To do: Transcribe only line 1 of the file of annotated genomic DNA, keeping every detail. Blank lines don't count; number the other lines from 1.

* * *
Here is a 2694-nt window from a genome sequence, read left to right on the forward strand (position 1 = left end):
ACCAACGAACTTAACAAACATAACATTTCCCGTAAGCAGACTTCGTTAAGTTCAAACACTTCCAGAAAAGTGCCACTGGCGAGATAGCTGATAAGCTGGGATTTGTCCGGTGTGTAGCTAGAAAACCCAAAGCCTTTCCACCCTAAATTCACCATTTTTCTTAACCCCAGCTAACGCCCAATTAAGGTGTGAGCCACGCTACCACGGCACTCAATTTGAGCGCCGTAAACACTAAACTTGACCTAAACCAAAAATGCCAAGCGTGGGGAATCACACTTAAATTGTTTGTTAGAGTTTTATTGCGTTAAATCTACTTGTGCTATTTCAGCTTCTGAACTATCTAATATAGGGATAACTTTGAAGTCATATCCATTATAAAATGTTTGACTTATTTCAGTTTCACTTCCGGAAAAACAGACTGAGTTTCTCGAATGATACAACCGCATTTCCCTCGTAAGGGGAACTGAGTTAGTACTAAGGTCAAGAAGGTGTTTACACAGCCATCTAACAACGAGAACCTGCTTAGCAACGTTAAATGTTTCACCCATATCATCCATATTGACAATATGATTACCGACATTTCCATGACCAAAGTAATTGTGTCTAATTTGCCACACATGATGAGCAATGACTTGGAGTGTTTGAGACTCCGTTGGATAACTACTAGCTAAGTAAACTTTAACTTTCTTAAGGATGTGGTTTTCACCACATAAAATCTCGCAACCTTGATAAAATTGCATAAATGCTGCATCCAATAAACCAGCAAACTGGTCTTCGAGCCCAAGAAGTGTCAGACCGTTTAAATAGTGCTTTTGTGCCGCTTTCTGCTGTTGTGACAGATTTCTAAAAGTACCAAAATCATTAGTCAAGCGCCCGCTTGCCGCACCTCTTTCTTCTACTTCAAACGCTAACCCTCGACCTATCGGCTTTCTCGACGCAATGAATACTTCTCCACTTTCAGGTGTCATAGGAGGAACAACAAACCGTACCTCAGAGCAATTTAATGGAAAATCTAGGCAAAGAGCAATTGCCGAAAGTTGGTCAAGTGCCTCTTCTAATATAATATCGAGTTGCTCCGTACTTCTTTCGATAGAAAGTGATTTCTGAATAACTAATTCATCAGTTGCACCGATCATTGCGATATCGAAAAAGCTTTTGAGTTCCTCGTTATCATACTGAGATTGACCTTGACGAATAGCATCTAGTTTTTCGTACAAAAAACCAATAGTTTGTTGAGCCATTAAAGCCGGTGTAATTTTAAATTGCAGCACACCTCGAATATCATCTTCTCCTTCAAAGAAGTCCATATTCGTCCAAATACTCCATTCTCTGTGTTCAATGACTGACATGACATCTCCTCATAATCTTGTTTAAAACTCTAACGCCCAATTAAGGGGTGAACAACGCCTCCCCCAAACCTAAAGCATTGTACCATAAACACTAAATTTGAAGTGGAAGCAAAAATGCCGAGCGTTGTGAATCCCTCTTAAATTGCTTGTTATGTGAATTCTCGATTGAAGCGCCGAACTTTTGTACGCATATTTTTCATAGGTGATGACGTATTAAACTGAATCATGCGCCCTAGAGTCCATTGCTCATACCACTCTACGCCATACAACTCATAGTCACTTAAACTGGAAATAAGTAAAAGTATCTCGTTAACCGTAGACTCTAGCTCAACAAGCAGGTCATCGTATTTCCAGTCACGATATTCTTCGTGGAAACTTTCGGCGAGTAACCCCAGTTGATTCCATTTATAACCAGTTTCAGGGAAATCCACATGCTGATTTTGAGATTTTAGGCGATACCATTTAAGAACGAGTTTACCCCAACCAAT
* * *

Here is a 2694-nt window from a genome sequence, read left to right on the forward strand (position 1 = left end):